Walking The Talk
Food for Thought About What We Eat
Anne Warhover, president and CEO of the Colorado Health Foundation.
If you have recently strolled through a grocery store where the aisles are teeming with colorful fruits, vegetables and other culinary delights, you might find it hard to believe we are facing a "food crisis" in this country. But the fact remains that far too many Coloradans and Americans simply don't have access to healthy foods – a critical component to good health. And without innovative thinking, this crisis – and our overall health – will only worsen with time.
Clearly, social and economic factors contribute to this growing problem. To a large extent, Colorado's "food deserts" (areas that lack access to foods that make up the range of a healthy diet) exist because of the simple, market-based truth that rural areas and low-income neighborhoods don't generate the kind of sales grocers need, leaving residents of these areas to rely on sparsely stocked stores with little or no produce.
Another obstacle impeding the flow of healthy food from the farm to the table is the food system itself. Though we have seen amazing advances in science, technology and communications, our food system hasn't kept up with the needs of a changing (albeit, less-agrarian) society and a growing global population. Issues include a shrinking water supply, large tracts of farmland being converted to housing and an enormous carbon footprint from importing produce such as Chilean apples and Dutch sweet peppers. Even Colorado, which ranks No. 16 among states in total agricultural production, couldn't feed its own under the current food system without considerable help from neighboring states and countries.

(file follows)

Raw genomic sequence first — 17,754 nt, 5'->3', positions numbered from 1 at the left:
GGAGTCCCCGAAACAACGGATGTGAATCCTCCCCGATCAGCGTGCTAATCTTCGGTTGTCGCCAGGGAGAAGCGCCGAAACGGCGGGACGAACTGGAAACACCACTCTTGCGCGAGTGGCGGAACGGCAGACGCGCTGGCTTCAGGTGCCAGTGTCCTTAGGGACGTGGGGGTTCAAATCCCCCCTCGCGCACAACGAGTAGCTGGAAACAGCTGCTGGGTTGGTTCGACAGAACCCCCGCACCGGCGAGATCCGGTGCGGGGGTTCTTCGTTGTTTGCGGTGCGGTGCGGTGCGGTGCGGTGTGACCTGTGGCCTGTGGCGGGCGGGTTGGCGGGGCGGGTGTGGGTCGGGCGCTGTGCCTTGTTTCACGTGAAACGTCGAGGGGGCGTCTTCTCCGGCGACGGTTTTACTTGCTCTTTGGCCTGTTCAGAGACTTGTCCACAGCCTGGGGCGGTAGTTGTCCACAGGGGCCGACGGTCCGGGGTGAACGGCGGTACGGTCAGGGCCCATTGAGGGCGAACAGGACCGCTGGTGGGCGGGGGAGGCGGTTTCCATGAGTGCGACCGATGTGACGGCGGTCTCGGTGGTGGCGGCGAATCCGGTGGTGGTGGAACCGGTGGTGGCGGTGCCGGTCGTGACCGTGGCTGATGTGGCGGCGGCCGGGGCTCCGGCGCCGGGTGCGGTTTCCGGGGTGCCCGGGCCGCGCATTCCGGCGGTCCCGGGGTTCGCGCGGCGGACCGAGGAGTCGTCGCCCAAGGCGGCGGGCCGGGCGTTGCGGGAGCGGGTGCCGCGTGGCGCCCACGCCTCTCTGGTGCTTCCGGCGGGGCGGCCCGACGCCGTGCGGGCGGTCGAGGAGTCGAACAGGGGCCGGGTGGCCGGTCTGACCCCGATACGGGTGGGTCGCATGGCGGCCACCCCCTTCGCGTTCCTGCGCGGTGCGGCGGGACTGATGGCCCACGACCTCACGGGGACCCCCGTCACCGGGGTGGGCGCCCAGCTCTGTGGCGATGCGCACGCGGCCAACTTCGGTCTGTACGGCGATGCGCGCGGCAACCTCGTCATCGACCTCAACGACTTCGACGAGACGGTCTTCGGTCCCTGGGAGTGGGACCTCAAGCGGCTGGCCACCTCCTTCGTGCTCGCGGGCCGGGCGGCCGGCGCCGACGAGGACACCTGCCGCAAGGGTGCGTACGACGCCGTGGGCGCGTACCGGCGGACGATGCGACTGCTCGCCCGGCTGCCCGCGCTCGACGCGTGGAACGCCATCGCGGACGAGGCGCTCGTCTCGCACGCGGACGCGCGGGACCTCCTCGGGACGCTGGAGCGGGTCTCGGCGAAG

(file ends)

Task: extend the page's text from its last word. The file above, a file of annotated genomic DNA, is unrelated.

As a nation, we currently lack the agricultural infrastructure to make healthy food abundantly available for all. According to the U.S. Department of Agriculture, another 13 million acres of land for cultivating fruits and vegetables would be needed if all Americans actually followed nutritional recommendations. On top of that, the Farm Bill, which governs much of our country's farm and food policy, contains few incentives for growing healthy fruits and vegetables. (See related story, The Farm Bill.)
Though the challenges are daunting, this edition of Health Elevations explores the opportunities and encouraging trends in developing sustainable food sources in Colorado and elsewhere. We profile innovative programs, such as the Colorado Food Systems Advisory Council's efforts to expand fruit and vegetable production by linking farmers to schools and other organizations. (See story, Setting Colorado's Table for a More Robust, Healthier Food System.) We look at NewFarms, a nonprofit that will provide cold-storage facilities and supplies to help small- to mid-size farmers in southeastern Colorado bring their goods to the market more efficiently. We also visit the Las Animas Community Garden, one of many proliferating community gardens in Colorado, which is bringing free produce to those who need it.
In light of those innovative efforts and many others, I'm encouraged by a growing public awareness about the dangers of obesity and the importance of good nutrition throughout Colorado and elsewhere.
As we establish a strong demand for healthy eating, it's imperative that farmers, grocers, communities, individuals, businesses and nonprofits work together to discover new and exciting ways to make healthy (and essential) food affordable and available for all.
Anne Warhover, President and CEO
The Colorado Health Foundation